I think the best solution in clean R is to use partial base::sort.

topMaxUsingPartialSort <- function(x, N) {
  N <- min(N, length(x))
  x[x >= -sort(-x, partial=N)[N]][1:N]

Then you can select the last (Nth) item from the result of functions defiend above.

Note: functions defined above are just examples - if you want to use them, you have to check/sanity inputs (eg. N > length(x)).

I wrote a small article about something very similar (get indexes of top N max/min values of a vector) at - you can find here some benchmarks of similar functions I defined above.

share|improve this answer

head(sort(x),..) or tail(sort(x),...) should work

share|improve this answer

You can identify the next higher value with cummax(). If you want the location of the each new higher value for example you can pass your vector of cummax() values to the diff() function to identify locations at which the cummax() value changed. say we have the vector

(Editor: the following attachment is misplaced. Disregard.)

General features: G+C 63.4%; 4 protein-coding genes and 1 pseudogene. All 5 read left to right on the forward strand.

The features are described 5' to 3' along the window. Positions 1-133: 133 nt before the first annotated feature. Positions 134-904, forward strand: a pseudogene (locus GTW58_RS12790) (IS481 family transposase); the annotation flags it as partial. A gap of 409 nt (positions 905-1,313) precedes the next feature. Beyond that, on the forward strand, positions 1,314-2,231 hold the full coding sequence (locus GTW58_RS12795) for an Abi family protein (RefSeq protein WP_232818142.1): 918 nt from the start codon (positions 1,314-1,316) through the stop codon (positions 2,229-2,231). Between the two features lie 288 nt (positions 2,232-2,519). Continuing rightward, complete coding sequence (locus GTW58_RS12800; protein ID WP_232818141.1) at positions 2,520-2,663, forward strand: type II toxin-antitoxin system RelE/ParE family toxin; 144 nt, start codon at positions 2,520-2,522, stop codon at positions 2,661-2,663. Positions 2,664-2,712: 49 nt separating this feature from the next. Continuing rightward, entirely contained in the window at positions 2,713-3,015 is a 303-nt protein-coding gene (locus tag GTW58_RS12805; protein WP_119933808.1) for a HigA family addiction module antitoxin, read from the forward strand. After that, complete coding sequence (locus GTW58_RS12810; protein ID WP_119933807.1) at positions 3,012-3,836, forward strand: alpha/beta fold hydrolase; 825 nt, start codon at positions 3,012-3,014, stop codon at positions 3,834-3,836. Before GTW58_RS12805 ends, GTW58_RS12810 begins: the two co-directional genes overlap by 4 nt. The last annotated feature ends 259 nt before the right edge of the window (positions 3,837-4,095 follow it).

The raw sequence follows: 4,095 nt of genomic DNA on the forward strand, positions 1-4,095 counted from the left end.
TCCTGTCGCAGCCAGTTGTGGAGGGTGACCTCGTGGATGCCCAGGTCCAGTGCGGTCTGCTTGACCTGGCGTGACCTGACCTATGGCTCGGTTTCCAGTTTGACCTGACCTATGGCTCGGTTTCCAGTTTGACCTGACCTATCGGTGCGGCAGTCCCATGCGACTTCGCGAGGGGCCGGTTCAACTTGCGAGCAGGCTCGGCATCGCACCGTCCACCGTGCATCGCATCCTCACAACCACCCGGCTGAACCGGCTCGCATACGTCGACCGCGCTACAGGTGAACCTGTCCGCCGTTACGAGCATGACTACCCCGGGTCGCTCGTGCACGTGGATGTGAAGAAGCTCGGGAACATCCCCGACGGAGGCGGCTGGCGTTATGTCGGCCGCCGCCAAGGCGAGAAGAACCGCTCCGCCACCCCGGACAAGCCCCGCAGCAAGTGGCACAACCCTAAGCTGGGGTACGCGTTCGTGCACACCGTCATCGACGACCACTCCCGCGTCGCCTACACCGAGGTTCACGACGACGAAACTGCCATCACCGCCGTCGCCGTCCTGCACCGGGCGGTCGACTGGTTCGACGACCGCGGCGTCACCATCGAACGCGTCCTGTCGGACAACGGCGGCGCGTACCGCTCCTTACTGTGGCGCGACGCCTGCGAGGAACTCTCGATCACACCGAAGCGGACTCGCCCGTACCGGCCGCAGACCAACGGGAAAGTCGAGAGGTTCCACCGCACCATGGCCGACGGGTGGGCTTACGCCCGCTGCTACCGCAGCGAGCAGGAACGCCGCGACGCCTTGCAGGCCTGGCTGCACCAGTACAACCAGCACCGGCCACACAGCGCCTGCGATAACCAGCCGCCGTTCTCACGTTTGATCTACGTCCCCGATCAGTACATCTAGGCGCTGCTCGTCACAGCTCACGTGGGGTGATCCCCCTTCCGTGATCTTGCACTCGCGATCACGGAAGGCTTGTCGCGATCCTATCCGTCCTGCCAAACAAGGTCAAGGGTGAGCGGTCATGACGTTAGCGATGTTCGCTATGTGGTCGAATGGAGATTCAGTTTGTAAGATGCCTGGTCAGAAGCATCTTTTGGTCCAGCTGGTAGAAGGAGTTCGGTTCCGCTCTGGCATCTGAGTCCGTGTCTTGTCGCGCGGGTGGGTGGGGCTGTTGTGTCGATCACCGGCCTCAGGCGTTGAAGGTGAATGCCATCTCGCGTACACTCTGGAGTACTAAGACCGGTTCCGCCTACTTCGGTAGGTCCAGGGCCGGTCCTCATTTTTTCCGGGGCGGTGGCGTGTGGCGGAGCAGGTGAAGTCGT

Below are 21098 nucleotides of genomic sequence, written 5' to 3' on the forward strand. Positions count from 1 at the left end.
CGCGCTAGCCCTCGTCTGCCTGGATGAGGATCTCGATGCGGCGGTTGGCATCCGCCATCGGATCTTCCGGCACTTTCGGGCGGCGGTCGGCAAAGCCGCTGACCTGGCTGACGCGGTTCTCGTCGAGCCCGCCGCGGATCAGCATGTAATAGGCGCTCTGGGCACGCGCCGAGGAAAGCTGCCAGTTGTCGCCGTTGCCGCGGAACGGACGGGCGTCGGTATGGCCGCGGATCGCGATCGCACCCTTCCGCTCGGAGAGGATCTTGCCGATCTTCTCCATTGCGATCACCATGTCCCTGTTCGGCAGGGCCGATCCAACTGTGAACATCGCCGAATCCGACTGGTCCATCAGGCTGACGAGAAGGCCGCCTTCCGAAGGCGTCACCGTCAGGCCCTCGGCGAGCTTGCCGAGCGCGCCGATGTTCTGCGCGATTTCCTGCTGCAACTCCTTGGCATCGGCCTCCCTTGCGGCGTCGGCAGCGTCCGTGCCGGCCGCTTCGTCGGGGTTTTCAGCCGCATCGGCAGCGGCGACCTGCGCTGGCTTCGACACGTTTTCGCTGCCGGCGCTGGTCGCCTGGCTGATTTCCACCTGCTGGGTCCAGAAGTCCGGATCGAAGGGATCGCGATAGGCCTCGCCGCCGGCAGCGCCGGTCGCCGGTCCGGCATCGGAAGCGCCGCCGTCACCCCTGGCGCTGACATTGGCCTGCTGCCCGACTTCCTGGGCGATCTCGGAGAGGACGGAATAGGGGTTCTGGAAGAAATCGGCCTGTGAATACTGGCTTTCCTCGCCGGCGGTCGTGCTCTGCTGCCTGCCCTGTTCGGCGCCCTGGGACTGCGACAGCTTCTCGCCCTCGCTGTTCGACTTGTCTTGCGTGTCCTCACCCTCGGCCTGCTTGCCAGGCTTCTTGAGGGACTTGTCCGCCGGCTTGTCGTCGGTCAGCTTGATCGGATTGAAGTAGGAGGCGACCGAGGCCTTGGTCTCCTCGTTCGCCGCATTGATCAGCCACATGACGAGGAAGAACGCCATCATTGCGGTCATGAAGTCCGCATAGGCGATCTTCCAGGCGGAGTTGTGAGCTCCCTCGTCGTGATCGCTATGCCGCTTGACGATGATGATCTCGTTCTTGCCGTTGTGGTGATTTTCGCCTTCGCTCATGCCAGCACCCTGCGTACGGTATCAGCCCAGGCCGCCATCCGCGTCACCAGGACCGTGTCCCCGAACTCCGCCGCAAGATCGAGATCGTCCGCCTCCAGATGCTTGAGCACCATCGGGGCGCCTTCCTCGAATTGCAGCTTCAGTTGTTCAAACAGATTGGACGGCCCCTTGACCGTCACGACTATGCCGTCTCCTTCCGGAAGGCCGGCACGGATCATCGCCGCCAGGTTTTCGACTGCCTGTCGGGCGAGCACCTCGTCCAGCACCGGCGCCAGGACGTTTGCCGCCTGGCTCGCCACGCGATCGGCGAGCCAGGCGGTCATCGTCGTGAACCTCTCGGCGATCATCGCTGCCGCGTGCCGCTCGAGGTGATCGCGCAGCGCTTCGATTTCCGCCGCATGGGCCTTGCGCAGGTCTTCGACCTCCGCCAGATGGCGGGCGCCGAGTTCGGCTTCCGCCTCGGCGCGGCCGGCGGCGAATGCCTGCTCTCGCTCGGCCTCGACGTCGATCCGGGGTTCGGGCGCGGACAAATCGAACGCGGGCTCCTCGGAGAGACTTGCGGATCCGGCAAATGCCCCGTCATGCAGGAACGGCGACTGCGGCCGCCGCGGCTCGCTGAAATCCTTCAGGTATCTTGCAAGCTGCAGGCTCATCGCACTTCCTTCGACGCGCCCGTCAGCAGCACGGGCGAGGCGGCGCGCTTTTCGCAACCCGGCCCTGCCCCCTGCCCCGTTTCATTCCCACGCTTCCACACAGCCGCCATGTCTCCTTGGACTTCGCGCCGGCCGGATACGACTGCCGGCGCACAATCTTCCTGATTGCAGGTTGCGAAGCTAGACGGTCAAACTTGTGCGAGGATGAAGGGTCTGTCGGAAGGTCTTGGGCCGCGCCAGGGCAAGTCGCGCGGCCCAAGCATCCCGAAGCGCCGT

v <- c(4,6,3,2,-5,6,8,12,16)
cummax(v) will give us the vector
4  6  6  6  6  6  8 12 16

Now, if you want to find the location of a change in cummax() you have many options I tend to use sign(diff(cummax(v))). You have to adjust for the lost first element because of diff(). The complete code for vector v would be:

share|improve this answer
I think you misunderstand the question. The goal is to find, say, the second highest value. How does this help to get you from v to 12... and for the third highest to 8? – Frank Mar 18 at 16:26

A very simple option, if you just want to see the data is to Click on the Environment Tab in RStudio (Upper-Right Window), then click your data source under Data, then your entire data source will show up in the Upper-Left Window. Now you can click on any column to order it by that column.

Here's an example, where I wanted to see the highest ages of my data source: 1. Environment 2.Data Source 3. Sort

share|improve this answer

Your Answer


By posting your answer, you agree to the privacy policy and terms of service.

Not the answer you're looking for? Browse other questions tagged or ask your own question.